Greenhouse gas emissions

Updated: 24 May 2018
Next update: 11 Dec 2018

The volume of greenhouse gas emissions measures the pressures caused by human activity on the acceleration of the greenhouse effect and global warming. Finland reports greenhouse gas emissions to the European Commission, the UNFCCC and the Kyoto Protocol.

The reporting helps to follow progress in meeting Finland's emission reduction commitments. The estimation of emissions is based on international reporting and methodological guidelines. The indicator does not include the effect of land use, land-use change and forestry (LULUCF), which reduces the impact of the emissions in Finland. Indirect CO2 emissions generated in the energy sector and industrial processes and product use sector from NMVOC and CH4 emissions are also reported in total emissions (0.1 million tonnes in 2014).

• The energy sector: emissions from the energy use of fuels and fugitive emissions related to the production, distribution and consumption of fuels
• Industrial processes and product use: emissions released from industrial processes resulting from the feedstock use and non-energy use of fuels, emissions from the use of F-gases, and emissions from the use of nitrous oxide in industrial and medical applications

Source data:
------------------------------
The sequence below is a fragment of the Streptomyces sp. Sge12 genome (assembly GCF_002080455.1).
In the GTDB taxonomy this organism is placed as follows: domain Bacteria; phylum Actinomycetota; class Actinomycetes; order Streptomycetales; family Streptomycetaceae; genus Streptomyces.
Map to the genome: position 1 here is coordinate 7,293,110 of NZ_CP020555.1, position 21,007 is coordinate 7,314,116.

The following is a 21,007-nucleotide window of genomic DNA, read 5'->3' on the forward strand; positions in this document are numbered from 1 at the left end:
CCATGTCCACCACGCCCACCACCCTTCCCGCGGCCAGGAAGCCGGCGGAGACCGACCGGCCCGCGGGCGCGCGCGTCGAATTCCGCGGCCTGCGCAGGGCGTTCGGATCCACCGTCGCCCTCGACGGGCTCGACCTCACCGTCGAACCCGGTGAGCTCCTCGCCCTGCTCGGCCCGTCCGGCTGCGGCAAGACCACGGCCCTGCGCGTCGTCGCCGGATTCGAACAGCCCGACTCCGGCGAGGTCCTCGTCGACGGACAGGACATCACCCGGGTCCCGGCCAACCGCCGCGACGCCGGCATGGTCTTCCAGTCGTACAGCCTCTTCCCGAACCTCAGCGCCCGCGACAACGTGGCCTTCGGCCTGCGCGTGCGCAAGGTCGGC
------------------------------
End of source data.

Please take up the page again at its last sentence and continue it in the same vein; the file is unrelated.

• Agriculture: emissions from digestion by the livestock, manure management, soil, crop residue burning, as well as liming and urea fertilisation
• Waste management: emissions from landfills, composting and waste water treatment

Statistics on greenhouse gas emissions by industry are reported in the environmental accounts http://tilastokeskus.fi/til/tilma/index_en.html

   

Greenhouse gas emissions decreased, the emission allocation was still exceeded

According to Statistics Finlands instant preliminary data, the total emissions of greenhouse gases in 2017 corresponded with 56.1 million tonnes of carbon dioxide (CO2 eq.). Emissions fell by almost five per cent compared with the previous year and were on level with 2015. The fall in emissions was most influenced by the decreased consumption of the main fossil fuels and the increased share of biofuels in traffic. Emissions outside the EU emissions trading system went down by two per cent from 2016, but they exceeded the emission allocation set by the EU for the second time.

Statistical release